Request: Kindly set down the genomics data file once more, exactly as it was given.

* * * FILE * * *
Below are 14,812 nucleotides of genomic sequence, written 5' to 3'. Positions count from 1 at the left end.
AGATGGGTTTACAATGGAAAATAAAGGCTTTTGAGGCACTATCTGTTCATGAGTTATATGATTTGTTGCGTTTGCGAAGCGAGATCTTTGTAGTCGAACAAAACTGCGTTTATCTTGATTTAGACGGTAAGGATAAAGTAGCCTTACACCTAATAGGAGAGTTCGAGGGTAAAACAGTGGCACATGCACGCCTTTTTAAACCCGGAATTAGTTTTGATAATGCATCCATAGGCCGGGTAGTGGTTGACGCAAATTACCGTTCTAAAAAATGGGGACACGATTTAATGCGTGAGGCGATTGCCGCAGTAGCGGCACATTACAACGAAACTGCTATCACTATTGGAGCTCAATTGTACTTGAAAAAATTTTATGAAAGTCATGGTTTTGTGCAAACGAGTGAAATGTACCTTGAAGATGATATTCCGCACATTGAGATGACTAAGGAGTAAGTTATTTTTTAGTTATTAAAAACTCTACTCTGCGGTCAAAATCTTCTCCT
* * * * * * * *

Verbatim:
Below are 14,812 nucleotides of genomic sequence, written 5' to 3'. Positions count from 1 at the left end.
AGATGGGTTTACAATGGAAAATAAAGGCTTTTGAGGCACTATCTGTTCATGAGTTATATGATTTGTTGCGTTTGCGAAGCGAGATCTTTGTAGTCGAACAAAACTGCGTTTATCTTGATTTAGACGGTAAGGATAAAGTAGCCTTACACCTAATAGGAGAGTTCGAGGGTAAAACAGTGGCACATGCACGCCTTTTTAAACCCGGAATTAGTTTTGATAATGCATCCATAGGCCGGGTAGTGGTTGACGCAAATTACCGTTCTAAAAAATGGGGACACGATTTAATGCGTGAGGCGATTGCCGCAGTAGCGGCACATTACAACGAAACTGCTATCACTATTGGAGCTCAATTGTACTTGAAAAAATTTTATGAAAGTCATGGTTTTGTGCAAACGAGTGAAATGTACCTTGAAGATGATATTCCGCACATTGAGATGACTAAGGAGTAAGTTATTTTTTAGTTATTAAAAACTCTACTCTGCGGTCAAAATCTTCTCCT